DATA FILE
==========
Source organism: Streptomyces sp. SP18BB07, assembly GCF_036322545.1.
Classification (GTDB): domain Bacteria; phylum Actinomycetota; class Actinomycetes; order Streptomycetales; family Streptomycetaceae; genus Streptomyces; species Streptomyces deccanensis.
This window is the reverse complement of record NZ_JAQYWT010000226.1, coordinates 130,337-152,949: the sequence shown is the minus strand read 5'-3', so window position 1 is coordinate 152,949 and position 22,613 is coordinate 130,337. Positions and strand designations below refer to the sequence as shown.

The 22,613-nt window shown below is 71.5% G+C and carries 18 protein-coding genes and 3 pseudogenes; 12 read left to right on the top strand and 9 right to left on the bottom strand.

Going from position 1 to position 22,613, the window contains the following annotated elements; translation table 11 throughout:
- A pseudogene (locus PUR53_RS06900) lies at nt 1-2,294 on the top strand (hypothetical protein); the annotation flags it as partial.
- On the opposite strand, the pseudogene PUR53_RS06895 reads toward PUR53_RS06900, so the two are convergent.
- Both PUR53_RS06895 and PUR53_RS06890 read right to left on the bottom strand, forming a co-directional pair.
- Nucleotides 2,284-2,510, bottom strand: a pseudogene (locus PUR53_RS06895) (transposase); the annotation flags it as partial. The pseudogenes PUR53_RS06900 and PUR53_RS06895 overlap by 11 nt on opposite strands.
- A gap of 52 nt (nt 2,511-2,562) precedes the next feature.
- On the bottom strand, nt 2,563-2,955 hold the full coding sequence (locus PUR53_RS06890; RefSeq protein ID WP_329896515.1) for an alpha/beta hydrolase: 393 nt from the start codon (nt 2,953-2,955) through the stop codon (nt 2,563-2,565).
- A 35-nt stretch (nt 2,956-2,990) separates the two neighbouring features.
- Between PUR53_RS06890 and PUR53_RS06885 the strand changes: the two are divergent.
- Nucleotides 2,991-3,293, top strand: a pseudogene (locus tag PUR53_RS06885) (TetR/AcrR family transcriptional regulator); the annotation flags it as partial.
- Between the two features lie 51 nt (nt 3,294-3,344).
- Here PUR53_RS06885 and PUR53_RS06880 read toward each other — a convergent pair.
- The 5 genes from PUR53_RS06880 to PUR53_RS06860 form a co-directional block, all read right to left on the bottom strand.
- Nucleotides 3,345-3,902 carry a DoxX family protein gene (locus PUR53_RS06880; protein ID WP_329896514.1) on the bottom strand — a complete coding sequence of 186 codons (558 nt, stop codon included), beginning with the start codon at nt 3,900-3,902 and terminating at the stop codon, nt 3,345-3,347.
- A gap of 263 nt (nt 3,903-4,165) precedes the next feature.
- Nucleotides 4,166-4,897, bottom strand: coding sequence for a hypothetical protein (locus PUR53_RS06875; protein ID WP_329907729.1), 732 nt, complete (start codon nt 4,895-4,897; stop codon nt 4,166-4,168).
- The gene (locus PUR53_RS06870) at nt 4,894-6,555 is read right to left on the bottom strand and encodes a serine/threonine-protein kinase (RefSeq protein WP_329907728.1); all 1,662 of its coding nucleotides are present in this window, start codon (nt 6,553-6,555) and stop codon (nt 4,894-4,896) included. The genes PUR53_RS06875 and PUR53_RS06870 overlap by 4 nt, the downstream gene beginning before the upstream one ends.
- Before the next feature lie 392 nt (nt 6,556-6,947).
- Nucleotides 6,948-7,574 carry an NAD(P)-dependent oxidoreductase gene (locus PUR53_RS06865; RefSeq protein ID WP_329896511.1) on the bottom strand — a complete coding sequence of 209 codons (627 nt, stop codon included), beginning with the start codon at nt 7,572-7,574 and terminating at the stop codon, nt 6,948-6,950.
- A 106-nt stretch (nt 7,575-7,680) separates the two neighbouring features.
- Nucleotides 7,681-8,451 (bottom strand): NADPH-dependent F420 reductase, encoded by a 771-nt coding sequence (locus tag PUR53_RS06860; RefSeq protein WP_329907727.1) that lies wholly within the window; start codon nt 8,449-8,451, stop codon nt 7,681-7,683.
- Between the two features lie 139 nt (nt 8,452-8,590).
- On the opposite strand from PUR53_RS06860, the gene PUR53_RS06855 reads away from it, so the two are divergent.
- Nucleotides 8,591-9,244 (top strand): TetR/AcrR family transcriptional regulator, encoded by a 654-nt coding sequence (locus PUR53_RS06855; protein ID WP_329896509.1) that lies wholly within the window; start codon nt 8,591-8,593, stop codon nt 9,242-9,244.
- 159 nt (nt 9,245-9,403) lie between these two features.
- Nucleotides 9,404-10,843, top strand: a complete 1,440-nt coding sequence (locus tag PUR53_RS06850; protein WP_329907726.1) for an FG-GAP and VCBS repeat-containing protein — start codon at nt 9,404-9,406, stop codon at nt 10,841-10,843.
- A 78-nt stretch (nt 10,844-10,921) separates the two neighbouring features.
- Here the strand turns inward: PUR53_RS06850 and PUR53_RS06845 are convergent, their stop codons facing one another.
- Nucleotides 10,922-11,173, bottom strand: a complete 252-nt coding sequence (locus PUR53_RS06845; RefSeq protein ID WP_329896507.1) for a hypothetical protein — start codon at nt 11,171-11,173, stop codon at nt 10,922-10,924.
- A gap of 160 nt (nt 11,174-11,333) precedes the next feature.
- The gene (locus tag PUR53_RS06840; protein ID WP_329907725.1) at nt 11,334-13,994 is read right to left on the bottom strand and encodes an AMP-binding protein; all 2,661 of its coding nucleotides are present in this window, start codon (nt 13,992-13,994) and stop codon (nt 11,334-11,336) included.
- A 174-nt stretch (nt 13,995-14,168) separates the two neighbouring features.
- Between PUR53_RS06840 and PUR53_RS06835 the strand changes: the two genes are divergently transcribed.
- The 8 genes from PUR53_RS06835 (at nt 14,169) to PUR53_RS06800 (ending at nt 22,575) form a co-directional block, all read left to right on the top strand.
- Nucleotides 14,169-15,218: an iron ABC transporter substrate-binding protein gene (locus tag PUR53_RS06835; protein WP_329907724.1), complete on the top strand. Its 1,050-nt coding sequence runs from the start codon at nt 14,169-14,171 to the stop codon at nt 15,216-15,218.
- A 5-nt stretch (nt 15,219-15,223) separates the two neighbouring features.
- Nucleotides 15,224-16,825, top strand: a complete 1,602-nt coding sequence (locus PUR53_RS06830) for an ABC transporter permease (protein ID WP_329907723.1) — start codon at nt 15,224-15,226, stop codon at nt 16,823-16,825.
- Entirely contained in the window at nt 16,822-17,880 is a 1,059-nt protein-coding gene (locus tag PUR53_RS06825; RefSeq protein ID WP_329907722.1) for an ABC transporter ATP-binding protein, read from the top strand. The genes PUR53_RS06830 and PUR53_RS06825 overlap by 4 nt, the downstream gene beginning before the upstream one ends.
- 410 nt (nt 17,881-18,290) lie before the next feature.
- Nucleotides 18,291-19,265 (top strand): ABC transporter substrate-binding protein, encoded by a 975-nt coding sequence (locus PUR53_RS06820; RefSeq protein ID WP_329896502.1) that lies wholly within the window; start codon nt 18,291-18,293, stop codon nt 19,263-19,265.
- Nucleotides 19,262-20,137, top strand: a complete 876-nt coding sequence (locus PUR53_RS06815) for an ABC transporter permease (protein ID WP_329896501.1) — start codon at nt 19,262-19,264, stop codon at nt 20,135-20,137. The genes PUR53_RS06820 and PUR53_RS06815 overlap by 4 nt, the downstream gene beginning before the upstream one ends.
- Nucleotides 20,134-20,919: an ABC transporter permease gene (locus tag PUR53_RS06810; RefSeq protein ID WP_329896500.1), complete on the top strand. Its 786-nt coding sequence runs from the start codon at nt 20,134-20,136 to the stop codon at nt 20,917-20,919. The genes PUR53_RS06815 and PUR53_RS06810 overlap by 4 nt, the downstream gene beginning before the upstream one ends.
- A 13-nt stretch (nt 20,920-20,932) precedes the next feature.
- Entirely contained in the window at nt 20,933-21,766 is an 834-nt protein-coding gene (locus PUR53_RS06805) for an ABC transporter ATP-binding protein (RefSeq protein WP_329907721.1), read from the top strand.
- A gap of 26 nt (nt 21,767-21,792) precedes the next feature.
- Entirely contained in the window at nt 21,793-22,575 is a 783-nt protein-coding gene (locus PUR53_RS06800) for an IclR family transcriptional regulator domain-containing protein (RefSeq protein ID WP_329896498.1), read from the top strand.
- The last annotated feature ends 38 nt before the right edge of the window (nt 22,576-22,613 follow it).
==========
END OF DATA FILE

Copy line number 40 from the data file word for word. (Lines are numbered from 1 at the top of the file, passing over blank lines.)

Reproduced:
- A 5-nt stretch (nt 15,219-15,223) separates the two neighbouring features.